How 3.1 Phillip Lim Runs a Tight Ship Despite Rapid Growth

When Phillip Lim and Wen Zhou founded the eponymous brand in 2005, they wanted to create an approachable designer experience, says Zhou, who is also CEO of the company. “We wanted to offer a luxurious product at an accessible price point.” That mission tapped into a gap in the marketplace for high design that didn’t break the bank, and this year marks the opening of its 17th store, adding to a network of more than 450 points of distribution in more than 50 countries.

That’s a large enterprise to manage, and although 3.1 Phillip Lim had an ERP system in place, it had several limitations, says Zhou. For example, workflows were done outside of the system in Excel, which required manual entry and was prone to error. Getting all of its data into the system was critical to creating efficiencies in its collaborative process, she says. Phillip Lim chose to implement an ERP system from RLM that would allow it to bring all of its data onto one platform.

The changeover process was completed within a four-month timeline, wherein workflows from its legacy system were retrofitted into the new solution, says Zhou. “This included integration points to our POS systems as well as custom developed software elements from our legacy system,” she says. “We also integrated our financial package in RLM, so we were required to convert our financial systems and evaluate our operational and accounting processes to ensure that they would link up.” The platform was implemented in its DCs in Italy, the United States and Asia, and it was also integrated to Joor for its showroom order taking.

The system has provided many benefits. For example, says Zhou, “RLM allows us to accurately determine our raw materials requirements, which is a critical component to easily purchasing our fabrics and trims.” Additionally, the ability to integrate to its current 3PL model was a critical step to creating efficiencies in its supply chain, she says.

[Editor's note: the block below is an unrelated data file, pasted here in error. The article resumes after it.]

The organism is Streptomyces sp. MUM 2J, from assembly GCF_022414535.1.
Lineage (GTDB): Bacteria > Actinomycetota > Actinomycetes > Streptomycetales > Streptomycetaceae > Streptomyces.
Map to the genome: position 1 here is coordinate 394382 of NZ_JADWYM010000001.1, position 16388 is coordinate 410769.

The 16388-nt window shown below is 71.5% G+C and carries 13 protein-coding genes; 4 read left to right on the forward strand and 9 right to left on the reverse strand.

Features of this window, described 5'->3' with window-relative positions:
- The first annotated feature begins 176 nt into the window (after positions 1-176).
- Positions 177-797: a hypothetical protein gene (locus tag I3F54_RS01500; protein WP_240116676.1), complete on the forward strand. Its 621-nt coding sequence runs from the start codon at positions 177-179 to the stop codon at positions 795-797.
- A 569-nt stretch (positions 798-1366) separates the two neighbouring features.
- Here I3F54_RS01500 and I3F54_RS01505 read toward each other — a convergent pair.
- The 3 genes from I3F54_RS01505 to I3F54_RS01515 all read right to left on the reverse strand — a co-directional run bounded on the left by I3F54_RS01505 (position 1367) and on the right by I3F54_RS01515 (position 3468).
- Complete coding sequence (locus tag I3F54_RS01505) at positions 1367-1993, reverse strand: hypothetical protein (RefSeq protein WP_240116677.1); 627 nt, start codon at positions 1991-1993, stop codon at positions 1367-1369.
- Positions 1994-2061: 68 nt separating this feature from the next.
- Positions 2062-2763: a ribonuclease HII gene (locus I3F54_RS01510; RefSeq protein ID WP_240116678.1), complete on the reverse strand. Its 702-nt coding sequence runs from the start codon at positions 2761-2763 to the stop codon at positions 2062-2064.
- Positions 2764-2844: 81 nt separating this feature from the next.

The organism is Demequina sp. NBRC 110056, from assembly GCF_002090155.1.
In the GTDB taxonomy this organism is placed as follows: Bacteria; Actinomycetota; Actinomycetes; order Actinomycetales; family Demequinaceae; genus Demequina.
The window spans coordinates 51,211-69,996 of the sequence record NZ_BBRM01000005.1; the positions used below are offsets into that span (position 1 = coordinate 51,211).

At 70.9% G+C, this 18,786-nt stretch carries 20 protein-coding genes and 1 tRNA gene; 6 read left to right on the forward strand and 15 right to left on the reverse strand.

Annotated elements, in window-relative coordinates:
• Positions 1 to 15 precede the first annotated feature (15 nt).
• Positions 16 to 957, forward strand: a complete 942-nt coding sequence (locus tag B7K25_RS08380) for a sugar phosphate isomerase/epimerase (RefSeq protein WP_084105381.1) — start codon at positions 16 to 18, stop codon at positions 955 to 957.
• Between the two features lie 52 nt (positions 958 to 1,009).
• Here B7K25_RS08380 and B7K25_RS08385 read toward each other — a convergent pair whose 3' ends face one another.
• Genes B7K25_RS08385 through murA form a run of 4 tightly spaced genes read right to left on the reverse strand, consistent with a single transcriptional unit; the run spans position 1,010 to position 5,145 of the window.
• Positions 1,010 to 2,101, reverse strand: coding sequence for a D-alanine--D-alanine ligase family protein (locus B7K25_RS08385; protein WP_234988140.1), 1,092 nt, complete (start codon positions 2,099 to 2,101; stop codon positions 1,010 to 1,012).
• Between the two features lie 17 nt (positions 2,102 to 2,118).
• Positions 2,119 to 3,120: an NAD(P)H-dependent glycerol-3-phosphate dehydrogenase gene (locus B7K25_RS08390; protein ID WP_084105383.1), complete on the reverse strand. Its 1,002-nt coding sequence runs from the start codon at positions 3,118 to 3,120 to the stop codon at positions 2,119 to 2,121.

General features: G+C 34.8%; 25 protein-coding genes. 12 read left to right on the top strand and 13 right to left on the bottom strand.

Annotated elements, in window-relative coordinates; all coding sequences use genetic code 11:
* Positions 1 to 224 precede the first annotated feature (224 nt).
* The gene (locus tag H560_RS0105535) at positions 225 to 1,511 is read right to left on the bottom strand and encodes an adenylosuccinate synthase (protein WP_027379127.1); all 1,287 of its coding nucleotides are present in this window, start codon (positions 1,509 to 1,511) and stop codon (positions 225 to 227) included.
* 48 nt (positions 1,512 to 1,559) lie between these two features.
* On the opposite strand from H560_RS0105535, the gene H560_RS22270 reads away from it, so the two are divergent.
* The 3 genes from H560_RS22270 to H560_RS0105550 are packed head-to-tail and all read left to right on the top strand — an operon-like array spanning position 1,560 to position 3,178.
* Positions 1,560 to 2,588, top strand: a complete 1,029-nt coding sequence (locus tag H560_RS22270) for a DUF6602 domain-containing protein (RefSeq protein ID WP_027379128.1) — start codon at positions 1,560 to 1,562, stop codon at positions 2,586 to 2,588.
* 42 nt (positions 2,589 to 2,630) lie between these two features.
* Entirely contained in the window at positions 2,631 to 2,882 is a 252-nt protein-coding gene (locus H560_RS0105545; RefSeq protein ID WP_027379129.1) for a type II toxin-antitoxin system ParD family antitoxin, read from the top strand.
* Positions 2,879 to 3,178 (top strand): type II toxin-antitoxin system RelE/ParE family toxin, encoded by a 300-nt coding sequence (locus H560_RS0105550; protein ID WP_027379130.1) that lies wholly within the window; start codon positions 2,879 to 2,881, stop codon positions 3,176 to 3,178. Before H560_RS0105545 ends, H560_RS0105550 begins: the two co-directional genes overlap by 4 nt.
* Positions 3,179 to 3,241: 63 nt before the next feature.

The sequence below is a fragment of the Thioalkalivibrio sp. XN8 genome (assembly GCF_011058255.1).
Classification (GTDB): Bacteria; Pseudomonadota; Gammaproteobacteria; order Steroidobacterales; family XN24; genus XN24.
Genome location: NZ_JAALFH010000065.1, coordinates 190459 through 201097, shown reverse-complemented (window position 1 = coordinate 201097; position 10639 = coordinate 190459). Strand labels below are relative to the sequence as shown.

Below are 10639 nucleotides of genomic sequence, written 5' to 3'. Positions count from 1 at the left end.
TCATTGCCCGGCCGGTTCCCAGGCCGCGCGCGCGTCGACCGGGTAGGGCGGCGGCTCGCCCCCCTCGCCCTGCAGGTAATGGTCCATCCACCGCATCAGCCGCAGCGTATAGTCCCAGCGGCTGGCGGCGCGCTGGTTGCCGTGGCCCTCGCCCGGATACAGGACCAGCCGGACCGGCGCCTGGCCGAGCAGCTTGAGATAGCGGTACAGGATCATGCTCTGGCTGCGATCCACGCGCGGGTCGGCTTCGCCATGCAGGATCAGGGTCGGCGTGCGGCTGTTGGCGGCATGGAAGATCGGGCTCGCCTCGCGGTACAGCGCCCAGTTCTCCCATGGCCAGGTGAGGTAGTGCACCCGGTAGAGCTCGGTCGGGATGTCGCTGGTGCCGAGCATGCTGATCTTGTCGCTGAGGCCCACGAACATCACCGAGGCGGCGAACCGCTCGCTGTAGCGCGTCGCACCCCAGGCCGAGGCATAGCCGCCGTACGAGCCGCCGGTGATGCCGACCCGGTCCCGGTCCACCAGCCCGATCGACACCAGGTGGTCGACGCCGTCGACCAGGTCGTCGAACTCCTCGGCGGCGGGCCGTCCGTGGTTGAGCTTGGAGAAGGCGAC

The visibility of information in the system has created efficiencies throughout its supply chain, while eliminating duplicate and manual entry has enabled the company to move through the seasonal lifecycle of its styles with speed and accuracy, she says. “[Having] integration points to external systems has positioned us to expand upon these capabilities, which was a previous limitation.”

Overall, RLM fit seamlessly into Phillip Lim’s company-wide technology initiative to shift to cloud-based resources. “Shifting our workloads to cloud-based targets has minimized our technology footprint and enabled us to be more flexible in the solutions we provide,” says Zhou. While it is not feasible to shift every element of its process to the cloud, the brand developed a hybrid model using on-premise resources and cloud-based solutions in conjunction with RLM to handle images. “This maximizes performance for users inside and outside of the corporate network infrastructure,” Zhou concludes.


Jordan K. Speer is editor in chief of Apparel.

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